“We’re in a moment, in the United States at least, where younger generations are very critical of something like toxic masculinity,” said [S. Heijin Lee, a professor of women, gender and sexuality studies]. The hairdos of beloved K-pop boy band members and lead actors from Korean dramas offer an alternative, she said.... 
Back in the late 1990s and early 2000s, major American news outlets and talk show hosts zeroed in on Korean people wanting plastic surgery to “look white,” Dr. Lee said (for example, some Americans obsessed over Asians’ undergoing double-eyelid surgery).“Fast forward to the current moment, where we see all of these trends toward ‘looking Korean,’” she continued....

What is it about curly hair that's less (toxically) masculine? Just that it is understood to look like "boys" in a boy band? 

If these permanents are understood as efforts to look Korean, are they not inappropriate for nonKoreans? And if Koreans are changing their natural hair from straight to slightly curly, aren't they still subject to the old criticism that they're trying to "look white"? Or is that just the way American TV people talked in the 1990s and early 2000?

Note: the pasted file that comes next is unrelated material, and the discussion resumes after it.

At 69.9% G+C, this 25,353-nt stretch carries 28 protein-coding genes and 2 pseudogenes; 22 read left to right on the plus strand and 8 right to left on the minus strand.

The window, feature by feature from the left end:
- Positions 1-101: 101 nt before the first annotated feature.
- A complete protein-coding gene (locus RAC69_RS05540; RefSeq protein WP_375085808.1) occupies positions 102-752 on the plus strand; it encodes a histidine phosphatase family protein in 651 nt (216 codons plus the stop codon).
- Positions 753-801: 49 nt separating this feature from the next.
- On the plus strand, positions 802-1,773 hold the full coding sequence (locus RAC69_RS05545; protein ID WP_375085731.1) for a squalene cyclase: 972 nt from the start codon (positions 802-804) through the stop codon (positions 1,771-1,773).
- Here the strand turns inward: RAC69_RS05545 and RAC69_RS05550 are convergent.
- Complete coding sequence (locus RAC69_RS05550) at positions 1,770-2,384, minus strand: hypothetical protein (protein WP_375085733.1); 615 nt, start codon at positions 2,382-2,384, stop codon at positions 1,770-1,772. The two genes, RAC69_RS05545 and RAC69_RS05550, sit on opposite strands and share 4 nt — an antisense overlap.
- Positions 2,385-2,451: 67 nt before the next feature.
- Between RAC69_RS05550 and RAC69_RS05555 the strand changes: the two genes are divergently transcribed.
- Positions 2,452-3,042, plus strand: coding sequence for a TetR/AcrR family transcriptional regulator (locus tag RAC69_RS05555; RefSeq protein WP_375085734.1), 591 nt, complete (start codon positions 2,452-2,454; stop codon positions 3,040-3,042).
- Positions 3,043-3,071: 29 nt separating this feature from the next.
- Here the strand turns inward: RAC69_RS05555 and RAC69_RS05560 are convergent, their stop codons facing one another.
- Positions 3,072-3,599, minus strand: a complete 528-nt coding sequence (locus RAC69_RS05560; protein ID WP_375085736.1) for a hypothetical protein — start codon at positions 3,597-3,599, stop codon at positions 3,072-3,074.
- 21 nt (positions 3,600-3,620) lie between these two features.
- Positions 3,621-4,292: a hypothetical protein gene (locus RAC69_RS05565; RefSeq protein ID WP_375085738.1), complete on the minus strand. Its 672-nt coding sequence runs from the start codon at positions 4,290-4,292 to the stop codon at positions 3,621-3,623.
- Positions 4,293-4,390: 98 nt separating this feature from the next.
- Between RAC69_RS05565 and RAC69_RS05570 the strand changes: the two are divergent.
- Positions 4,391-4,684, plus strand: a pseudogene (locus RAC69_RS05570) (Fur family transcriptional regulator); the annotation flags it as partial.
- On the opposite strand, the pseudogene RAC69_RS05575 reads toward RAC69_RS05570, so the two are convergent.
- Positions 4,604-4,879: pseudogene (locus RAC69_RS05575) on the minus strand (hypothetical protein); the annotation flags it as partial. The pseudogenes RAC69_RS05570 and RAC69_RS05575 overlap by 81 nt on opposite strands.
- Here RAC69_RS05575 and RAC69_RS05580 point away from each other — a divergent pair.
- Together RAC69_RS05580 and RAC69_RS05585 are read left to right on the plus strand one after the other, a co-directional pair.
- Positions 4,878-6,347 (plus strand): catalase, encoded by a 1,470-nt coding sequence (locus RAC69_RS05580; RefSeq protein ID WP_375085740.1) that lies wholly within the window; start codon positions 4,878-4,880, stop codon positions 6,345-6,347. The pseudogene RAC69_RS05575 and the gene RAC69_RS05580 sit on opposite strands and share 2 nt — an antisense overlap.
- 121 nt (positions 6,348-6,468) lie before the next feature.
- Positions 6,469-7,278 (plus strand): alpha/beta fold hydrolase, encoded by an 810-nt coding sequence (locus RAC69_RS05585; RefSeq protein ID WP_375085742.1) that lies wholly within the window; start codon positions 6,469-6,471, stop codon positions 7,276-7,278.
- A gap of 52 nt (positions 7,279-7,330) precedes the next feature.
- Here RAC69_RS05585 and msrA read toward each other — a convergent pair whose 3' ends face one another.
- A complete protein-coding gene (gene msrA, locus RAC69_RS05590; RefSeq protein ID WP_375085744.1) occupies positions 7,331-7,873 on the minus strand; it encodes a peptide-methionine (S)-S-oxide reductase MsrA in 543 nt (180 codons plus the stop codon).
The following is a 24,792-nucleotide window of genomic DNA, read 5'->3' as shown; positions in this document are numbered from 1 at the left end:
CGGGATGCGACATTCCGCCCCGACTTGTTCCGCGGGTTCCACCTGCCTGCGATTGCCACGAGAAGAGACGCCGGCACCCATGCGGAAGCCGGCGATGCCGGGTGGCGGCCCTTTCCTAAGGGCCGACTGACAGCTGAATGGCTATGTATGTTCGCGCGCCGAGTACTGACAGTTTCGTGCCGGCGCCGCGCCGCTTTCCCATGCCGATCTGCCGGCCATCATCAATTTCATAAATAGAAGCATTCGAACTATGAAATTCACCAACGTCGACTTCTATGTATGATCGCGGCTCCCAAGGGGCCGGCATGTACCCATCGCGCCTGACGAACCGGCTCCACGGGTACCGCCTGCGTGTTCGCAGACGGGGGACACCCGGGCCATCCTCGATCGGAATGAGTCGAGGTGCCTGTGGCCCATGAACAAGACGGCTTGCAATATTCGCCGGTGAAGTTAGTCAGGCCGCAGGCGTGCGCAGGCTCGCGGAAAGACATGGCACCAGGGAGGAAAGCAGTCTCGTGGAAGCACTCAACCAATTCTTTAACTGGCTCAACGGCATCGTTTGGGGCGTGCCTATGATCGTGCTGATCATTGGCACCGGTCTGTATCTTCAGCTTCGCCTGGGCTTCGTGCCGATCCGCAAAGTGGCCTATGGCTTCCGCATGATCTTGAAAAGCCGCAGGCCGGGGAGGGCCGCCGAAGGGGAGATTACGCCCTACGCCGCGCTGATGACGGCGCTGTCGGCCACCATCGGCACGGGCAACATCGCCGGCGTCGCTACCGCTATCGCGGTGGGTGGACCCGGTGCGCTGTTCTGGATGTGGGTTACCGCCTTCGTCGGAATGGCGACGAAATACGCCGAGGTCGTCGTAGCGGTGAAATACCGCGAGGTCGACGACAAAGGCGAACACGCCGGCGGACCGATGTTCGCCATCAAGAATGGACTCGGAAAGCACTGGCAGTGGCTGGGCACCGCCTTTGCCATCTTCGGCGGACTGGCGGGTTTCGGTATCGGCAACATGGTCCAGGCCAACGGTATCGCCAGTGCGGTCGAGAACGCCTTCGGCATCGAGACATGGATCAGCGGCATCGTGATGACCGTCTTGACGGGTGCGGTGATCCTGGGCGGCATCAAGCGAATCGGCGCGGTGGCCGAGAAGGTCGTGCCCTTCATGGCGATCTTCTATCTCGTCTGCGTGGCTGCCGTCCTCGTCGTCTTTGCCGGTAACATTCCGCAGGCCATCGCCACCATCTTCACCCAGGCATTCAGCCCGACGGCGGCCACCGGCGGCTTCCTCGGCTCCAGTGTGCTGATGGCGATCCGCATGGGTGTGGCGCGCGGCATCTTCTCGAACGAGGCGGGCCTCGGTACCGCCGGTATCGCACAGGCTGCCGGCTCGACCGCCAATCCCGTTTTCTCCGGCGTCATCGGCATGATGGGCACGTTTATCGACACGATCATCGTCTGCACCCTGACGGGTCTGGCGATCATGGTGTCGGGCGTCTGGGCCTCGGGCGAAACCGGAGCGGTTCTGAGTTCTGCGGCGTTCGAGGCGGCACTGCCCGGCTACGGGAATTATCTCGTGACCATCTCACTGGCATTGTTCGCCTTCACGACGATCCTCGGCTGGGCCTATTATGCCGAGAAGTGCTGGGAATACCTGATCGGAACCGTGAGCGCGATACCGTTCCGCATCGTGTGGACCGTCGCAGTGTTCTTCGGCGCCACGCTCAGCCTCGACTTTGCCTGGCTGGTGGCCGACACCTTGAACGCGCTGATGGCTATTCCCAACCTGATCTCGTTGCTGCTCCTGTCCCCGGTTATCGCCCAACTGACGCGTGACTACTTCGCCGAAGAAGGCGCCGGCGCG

Really, what are the ethics of hair texture these days? 

"I mention a television interview with Freeman in 2005, in which he said the only way to get rid of racism was to stop talking about it."

"'I’m going to stop calling you a white man,' he told the white host, 'and I’m going to ask you to stop calling me a black man.' I ask if he still feels the same." 

Morgan doesn't answer the question asked. He offers "Two things I can say publicly that I do not like," suggesting there are other things he thinks but will not say.

He calls 2 things "an insult." First, Black History Month. (Why just one month?) Second, the term "African-American." (Because we don't say "Euro-Americans." We get more specific and say "Italian-American," etc.)

So, you can see that Freeman did not go back to his 2005 position. It's been almost 20 years since he called on Americans to simply leap forward into color blindness. That's not how we've used the 20 years. Quite the opposite. It's understandable that he's not accepting the nudge to repeat the same advice.

But perhaps you can see the same idea in the 2 grievances he did voice. Both suggest treating black people the same as white people — no special month and no grouping by continent.

"Endless"... it's been one week.

I'm trying to read "Jill Biden’s gaffe about women’s basketball and its endless fallout/Sports is usually a safe zone for the first lady. But her suggestion that both the winning and losing teams visit the White House prompted a week of outrage" by Jada Yuan (WaPo). 

You want some generally applicable rule that outrage must die after one week?